The Airbus A320 was carrying 66 passengers and crew from Paris to Cairo when it disappeared.
The Egyptian presidency has expressed its "deep sadness and extreme regret" over the deaths of the 66 passengers and crew members aboard EgyptAir Flight 804.
The Friday statement is the first official recognition of the tragic crash of the missing plane. It came minutes after the Egyptian army announced for the first time that it located plane debris and passengers' personal belongings some 190 miles (306 kilometers) north of the city of Alexandria in the Mediterranean Sea.
The Airbus A320 plane was flying from Paris to Cairo when it disappeared early Thursday over the sea.
Egyptian airport officials say that investigators will inspect the plane debris and personal belongings that the Egyptian army says it found 180 miles (290 kilometers) north of the city of Alexandria.
The officials said Friday that the chief Egyptian investigator Ayman el-Mokadam will be joined by French and British investigators as well as an expert from Airbus.
The Airbus 320 plane operated by EgyptAir was carrying 66 people from Paris to Cairo when it disappeared off radar at around 2.45 a.m. local time in Egypt.
The officials spoke on condition of anonymity because they were not authorized to speak to the press.
The Egyptian army says it has found wreckage of the missing EgyptAir flight 804, which crashed after disappearing from the radar while carrying 66 passengers and crew from Paris to Cairo.
The Egyptian army spokesman, Brig. Gen. Mohammed Samir, says in a statement posted on his Facebook page Friday that Egyptian jets and naval vessels participating in the search for the missing plane have found "personal belongings of the passengers and parts of the plane debris," 180 miles (290 kilometers) north of the city of Alexandria.
The Airbus 320 lost contact at 2.45 a.m. local time Thursday morning.
Egyptian airport officials say that three French and three British investigators and an Airbus technical expert have arrived in Cairo to join the investigation into what caused EgyptAir flight 804 to crash while carrying 66 people bound for Cairo from Paris.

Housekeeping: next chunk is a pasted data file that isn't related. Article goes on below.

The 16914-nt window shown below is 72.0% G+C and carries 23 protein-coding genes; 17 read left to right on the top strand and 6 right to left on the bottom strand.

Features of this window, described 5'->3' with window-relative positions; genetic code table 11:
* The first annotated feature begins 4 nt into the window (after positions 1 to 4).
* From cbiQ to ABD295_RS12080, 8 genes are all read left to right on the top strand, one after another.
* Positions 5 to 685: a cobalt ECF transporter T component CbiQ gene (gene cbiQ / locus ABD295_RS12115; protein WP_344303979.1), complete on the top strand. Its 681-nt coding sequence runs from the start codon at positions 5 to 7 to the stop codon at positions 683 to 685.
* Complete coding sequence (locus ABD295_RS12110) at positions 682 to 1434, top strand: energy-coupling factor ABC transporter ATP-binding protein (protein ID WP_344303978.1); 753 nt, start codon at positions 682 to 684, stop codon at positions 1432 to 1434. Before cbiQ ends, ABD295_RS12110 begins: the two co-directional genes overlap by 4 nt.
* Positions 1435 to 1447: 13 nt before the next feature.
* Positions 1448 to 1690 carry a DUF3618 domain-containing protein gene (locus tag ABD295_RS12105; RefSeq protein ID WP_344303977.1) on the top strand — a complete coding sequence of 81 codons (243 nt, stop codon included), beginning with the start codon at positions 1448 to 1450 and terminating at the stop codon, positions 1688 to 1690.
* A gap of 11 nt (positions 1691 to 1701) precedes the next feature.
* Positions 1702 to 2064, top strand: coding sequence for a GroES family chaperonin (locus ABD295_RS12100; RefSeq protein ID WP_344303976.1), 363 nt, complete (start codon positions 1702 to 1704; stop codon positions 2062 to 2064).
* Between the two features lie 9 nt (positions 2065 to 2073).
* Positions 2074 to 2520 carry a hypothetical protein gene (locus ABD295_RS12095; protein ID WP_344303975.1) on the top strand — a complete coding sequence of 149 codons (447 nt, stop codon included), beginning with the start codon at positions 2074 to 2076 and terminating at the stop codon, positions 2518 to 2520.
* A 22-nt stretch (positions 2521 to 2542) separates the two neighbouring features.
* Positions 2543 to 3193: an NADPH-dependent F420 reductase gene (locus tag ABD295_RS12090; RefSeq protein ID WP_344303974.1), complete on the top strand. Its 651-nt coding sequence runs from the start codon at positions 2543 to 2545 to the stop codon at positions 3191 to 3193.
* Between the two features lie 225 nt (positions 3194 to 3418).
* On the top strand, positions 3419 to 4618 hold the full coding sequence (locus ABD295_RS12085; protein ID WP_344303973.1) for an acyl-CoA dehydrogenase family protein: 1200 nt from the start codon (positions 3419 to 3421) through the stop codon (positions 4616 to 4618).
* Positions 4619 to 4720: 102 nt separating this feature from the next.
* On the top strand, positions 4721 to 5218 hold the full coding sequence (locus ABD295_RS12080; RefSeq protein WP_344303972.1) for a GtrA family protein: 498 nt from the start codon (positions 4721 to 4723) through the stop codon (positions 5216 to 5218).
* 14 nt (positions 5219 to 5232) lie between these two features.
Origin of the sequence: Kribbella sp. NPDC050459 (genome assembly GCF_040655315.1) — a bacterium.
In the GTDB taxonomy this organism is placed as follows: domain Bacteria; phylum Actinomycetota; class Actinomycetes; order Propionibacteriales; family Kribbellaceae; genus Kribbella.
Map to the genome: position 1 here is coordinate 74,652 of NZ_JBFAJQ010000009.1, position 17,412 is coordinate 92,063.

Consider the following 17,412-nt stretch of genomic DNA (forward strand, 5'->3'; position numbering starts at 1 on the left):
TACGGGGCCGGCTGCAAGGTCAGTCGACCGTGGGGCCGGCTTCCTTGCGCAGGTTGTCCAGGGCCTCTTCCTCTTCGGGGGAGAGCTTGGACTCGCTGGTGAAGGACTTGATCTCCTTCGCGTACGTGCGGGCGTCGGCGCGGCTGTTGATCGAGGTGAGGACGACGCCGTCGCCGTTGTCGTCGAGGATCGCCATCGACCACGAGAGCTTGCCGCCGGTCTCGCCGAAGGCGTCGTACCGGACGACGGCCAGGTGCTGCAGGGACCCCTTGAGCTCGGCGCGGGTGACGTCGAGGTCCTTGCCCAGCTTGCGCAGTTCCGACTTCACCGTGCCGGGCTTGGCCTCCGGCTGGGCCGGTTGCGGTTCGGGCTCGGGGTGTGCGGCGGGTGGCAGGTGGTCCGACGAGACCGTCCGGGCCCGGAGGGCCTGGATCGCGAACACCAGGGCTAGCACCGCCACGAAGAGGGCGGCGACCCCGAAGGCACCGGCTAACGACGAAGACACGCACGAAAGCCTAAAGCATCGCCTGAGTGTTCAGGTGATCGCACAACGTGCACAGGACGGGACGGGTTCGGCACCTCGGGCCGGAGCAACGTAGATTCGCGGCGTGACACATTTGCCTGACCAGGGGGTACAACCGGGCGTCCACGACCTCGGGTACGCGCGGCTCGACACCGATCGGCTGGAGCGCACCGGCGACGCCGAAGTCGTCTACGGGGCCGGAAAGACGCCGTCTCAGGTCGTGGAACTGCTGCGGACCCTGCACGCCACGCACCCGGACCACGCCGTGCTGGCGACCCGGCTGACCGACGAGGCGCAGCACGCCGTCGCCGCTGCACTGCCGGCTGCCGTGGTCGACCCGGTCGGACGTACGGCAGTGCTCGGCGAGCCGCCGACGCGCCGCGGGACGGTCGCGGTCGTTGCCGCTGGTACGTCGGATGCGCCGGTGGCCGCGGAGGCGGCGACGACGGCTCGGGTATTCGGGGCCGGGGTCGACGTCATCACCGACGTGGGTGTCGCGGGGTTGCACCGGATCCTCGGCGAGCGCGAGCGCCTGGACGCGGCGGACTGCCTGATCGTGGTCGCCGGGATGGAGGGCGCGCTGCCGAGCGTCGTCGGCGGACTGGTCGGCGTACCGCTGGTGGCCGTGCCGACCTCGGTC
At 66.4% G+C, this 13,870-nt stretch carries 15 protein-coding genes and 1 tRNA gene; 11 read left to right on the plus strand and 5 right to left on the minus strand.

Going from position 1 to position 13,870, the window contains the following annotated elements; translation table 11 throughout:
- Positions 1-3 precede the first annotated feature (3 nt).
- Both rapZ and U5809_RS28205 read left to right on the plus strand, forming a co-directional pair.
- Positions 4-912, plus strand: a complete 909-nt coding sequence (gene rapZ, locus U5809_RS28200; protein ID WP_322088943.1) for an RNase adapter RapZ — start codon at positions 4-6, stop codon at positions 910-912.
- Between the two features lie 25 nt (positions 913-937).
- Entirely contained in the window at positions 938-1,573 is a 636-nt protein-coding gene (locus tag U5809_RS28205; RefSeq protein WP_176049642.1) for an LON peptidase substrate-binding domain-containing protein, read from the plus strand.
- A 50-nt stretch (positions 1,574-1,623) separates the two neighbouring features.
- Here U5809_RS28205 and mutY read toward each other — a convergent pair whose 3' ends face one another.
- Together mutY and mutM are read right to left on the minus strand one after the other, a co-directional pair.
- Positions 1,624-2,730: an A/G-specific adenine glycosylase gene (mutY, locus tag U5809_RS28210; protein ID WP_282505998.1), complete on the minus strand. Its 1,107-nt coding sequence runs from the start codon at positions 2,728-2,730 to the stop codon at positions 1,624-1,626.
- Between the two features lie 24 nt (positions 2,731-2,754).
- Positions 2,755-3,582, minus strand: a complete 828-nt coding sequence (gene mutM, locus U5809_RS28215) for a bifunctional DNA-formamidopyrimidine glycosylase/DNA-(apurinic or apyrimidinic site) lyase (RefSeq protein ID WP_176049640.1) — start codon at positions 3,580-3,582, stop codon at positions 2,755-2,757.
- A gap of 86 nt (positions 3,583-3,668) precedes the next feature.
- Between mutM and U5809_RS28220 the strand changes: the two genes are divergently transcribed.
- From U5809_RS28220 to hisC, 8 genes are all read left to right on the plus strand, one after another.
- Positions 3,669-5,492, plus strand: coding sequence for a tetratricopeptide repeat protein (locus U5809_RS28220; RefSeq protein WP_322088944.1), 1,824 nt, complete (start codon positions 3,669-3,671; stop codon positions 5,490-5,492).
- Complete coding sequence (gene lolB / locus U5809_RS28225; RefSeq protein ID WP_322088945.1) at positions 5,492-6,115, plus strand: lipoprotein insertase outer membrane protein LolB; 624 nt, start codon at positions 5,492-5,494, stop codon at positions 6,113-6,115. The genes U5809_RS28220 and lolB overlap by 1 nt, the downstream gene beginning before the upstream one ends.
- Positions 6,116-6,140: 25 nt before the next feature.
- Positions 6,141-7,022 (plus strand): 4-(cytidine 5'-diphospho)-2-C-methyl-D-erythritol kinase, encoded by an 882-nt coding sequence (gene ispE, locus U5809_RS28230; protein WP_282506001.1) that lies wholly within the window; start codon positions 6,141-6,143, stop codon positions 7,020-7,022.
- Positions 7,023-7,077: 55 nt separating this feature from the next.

Authorities are continuing to search a wide area to the south of the Greek island of Crete Friday. The plane dropped off the radar while crossing the Mediterranean at around 2.45 a.m. local time Thursday morning.
The officials spoke on condition of anonymity because they were not authorized to speak to the press.
France's foreign minister and a top transport official say there is still no sign of what brought down a Paris-Cairo EgyptAir flight in the Mediterranean.
Foreign Minister Jean-Marc Ayrault said Friday on France-2 television there is "absolutely no indication" of the cause.
The junior minister for transport, Alain Vidalies, said on France-Info radio that "no theory is favored" at this stage and urged "the greatest caution."
A French military Falcon jet is helping in the search for debris. Vidalies said France could offer undersea search equipment and experts.
Amid fears it was an extremist attack, Vidalies defended security at Charles de Gaulle Airport, saying staff badges are revoked if there is the slightest security doubt.
The search is continuing for missing EgyptAir flight 804, which disappeared from the radar while carrying 66 passengers and crew from Paris to Cairo.
Authorities are scouring a wide area south of the Greek island of Crete on Friday to search for wreckage, over 24 hours after the Airbus 320 lost contact.
The Greek Defense Minister Panos Kammenos says that the plane swerved wildly before plummeting into the sea.
The Egyptian military says that no distress call was received from the pilot. The country's aviation minister Sherif Fathi says the likelihood the plane was brought down by a terror attack is "higher than the possibility of a technical failure."
The distressed relatives of those on board have spent the night in a hotel in Cairo while they await news.